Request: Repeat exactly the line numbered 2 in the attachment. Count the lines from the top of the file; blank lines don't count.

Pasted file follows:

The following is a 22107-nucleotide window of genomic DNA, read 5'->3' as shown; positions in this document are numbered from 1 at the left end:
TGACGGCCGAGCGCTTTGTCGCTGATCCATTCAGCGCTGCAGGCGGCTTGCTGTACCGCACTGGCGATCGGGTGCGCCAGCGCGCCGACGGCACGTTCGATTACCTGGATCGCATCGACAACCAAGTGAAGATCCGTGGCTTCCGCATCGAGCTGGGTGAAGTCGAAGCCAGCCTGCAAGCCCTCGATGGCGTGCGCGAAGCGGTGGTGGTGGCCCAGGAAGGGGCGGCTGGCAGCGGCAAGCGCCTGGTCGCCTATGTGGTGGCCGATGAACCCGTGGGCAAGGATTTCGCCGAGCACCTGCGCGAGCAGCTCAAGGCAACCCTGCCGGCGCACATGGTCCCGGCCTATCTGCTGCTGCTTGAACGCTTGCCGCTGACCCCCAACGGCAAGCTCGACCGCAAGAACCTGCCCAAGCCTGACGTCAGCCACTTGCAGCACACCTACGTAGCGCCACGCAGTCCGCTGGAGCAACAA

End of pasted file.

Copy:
TGACGGCCGAGCGCTTTGTCGCTGATCCATTCAGCGCTGCAGGCGGCTTGCTGTACCGCACTGGCGATCGGGTGCGCCAGCGCGCCGACGGCACGTTCGATTACCTGGATCGCATCGACAACCAAGTGAAGATCCGTGGCTTCCGCATCGAGCTGGGTGAAGTCGAAGCCAGCCTGCAAGCCCTCGATGGCGTGCGCGAAGCGGTGGTGGTGGCCCAGGAAGGGGCGGCTGGCAGCGGCAAGCGCCTGGTCGCCTATGTGGTGGCCGATGAACCCGTGGGCAAGGATTTCGCCGAGCACCTGCGCGAGCAGCTCAAGGCAACCCTGCCGGCGCACATGGTCCCGGCCTATCTGCTGCTGCTTGAACGCTTGCCGCTGACCCCCAACGGCAAGCTCGACCGCAAGAACCTGCCCAAGCCTGACGTCAGCCACTTGCAGCACACCTACGTAGCGCCACGCAGTCCGCTGGAGCAACAA